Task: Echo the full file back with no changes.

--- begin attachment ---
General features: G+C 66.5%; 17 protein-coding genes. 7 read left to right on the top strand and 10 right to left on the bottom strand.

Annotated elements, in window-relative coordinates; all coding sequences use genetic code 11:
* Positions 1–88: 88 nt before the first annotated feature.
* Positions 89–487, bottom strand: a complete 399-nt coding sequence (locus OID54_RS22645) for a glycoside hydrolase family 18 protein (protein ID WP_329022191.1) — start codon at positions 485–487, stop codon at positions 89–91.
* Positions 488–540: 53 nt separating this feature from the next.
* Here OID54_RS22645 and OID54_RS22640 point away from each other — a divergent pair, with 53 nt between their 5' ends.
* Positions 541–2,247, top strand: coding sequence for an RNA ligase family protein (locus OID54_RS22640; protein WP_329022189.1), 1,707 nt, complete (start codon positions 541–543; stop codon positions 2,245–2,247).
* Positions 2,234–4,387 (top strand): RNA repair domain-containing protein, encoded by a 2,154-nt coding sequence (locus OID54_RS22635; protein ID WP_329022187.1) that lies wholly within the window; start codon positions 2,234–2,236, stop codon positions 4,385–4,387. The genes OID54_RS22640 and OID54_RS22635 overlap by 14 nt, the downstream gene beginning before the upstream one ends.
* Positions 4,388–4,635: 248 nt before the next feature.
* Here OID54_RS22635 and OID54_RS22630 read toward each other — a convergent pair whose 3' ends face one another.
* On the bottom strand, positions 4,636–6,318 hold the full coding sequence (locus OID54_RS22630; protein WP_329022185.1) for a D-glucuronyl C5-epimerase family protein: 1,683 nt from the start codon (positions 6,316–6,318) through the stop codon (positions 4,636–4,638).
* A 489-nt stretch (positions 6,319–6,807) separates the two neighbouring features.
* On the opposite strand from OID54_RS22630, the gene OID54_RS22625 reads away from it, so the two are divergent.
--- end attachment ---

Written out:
General features: G+C 66.5%; 17 protein-coding genes. 7 read left to right on the top strand and 10 right to left on the bottom strand.

Annotated elements, in window-relative coordinates; all coding sequences use genetic code 11:
* Positions 1–88: 88 nt before the first annotated feature.
* Positions 89–487, bottom strand: a complete 399-nt coding sequence (locus OID54_RS22645) for a glycoside hydrolase family 18 protein (protein ID WP_329022191.1) — start codon at positions 485–487, stop codon at positions 89–91.
* Positions 488–540: 53 nt separating this feature from the next.
* Here OID54_RS22645 and OID54_RS22640 point away from each other — a divergent pair, with 53 nt between their 5' ends.
* Positions 541–2,247, top strand: coding sequence for an RNA ligase family protein (locus OID54_RS22640; protein WP_329022189.1), 1,707 nt, complete (start codon positions 541–543; stop codon positions 2,245–2,247).
* Positions 2,234–4,387 (top strand): RNA repair domain-containing protein, encoded by a 2,154-nt coding sequence (locus OID54_RS22635; protein ID WP_329022187.1) that lies wholly within the window; start codon positions 2,234–2,236, stop codon positions 4,385–4,387. The genes OID54_RS22640 and OID54_RS22635 overlap by 14 nt, the downstream gene beginning before the upstream one ends.
* Positions 4,388–4,635: 248 nt before the next feature.
* Here OID54_RS22635 and OID54_RS22630 read toward each other — a convergent pair whose 3' ends face one another.
* On the bottom strand, positions 4,636–6,318 hold the full coding sequence (locus OID54_RS22630; protein WP_329022185.1) for a D-glucuronyl C5-epimerase family protein: 1,683 nt from the start codon (positions 6,316–6,318) through the stop codon (positions 4,636–4,638).
* A 489-nt stretch (positions 6,319–6,807) separates the two neighbouring features.
* On the opposite strand from OID54_RS22630, the gene OID54_RS22625 reads away from it, so the two are divergent.